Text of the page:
Live Jazz: Austin Peralta at Vibrato Grill Jazz…etc.

By Tony Gieske

Aging piano prodigy Austin Peralta chose “Cantaloupe Island,” from the pen of the immortal Herbie Hancock, as something funky on which to whet his 19 year old touch, something apt to please for the opening number of a set at Vibrato Wednesday night.

Austin Peralta

It was a touch that proved light, precise and very nice. When the piano strings set humming by that touch began to get down and get funky, as the saying has it, toes began to tense, although there were not very many such appendages at the club on a Thursday night.

Lyman Medeiros and Jeff Ellwood

Peralta, who studied under Alan Pasqua before he started winning awards, knew how to whip out a phrase, spin it around, and plant it gracefully in your ear. You couldn’t ask for a more agreeable output, short of Hank Jones or somebody.

A tenor saxophonist is vital to a hip-shaking tune like “Cantaloupe Island” (or its Hancock-produced predecessor “Watermelon Man,” with similar erotic allusions), and sturdy Placentia player Jeff Ellwood  brought the proper chops to this task.  His stuff was rich and throaty, right on time and up to date.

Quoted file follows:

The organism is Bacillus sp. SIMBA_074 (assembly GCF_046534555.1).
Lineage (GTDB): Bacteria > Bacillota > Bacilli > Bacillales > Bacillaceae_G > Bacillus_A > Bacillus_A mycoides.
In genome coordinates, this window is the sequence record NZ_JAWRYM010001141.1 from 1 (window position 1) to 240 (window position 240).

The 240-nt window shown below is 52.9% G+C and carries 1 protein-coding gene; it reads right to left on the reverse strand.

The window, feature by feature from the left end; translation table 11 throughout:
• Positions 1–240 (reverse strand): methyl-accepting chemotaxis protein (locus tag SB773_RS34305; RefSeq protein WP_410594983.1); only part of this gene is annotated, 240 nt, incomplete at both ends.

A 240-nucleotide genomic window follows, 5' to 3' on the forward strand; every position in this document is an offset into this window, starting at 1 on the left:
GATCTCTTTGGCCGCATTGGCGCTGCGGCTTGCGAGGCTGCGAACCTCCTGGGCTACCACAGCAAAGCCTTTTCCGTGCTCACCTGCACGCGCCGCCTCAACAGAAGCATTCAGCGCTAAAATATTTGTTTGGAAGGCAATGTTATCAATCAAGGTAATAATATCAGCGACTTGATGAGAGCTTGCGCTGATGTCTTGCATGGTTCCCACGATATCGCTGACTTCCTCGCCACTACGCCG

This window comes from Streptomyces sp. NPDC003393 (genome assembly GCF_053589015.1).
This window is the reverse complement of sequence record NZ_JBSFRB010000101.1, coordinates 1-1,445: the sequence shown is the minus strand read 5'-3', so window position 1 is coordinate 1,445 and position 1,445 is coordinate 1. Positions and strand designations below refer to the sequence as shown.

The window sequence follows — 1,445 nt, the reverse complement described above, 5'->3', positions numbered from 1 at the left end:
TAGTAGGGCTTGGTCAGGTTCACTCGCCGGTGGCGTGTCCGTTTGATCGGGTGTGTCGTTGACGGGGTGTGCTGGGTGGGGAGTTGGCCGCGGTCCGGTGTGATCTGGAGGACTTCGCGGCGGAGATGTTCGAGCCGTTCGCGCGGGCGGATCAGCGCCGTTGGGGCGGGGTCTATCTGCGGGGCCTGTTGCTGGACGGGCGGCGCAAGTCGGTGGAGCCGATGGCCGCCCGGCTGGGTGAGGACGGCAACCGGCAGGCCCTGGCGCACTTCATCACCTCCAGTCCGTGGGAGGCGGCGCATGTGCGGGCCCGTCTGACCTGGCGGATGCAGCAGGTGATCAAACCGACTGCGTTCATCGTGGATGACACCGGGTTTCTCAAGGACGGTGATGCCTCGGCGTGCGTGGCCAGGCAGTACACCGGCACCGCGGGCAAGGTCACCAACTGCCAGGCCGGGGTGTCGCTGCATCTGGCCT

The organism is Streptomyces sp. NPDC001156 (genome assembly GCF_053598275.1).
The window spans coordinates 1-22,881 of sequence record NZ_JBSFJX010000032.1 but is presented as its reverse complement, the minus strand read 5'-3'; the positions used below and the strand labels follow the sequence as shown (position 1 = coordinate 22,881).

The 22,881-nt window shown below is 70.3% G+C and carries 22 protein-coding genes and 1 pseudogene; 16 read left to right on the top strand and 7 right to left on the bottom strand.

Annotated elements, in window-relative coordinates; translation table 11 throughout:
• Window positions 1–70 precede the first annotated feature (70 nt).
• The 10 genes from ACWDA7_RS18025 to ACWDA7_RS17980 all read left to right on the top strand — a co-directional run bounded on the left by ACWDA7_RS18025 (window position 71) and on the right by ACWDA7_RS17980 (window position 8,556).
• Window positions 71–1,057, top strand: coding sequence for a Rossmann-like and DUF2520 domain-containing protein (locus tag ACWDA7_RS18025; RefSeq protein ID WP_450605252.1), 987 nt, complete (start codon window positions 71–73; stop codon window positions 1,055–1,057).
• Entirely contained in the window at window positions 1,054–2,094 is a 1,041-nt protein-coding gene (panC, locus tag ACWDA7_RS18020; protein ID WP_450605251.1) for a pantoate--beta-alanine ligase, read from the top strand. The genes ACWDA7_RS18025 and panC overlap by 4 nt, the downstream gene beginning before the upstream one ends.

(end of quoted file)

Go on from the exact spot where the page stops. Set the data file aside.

Dan Schnell

But the playing of the rest ultimately left me uncertain as to whether Paralta’s strings achieved genuine funk. Those of bassist Lyman Medeiros earned the monicker well enough, but the discreet, sharp edged drumsticks of Dan Schnell did not.

The players then approached “Nardis,” the Miles Davis composition, with similar delicacy and close-hauled power. But now they were better tuned in, and light began to fall.  Now they all started to enjoy life a little more, and they took plenty of space to tell the stories they had in mind. Each man’s solo progress prompted little gestures of gratitude from his accompanists.

Ellwood grew more forceful and Don Byas-like, and Peralta found appetizing new foliage in the territory of Ahmad Jamal.

So delight took the helm and the set grew into a beautiful summer evening on one of the more agreeable local peaks.

Photos by Tony Gieske.  Read and see more of Tony’s jazz essays and photos at his personal web site tonyspage.com.

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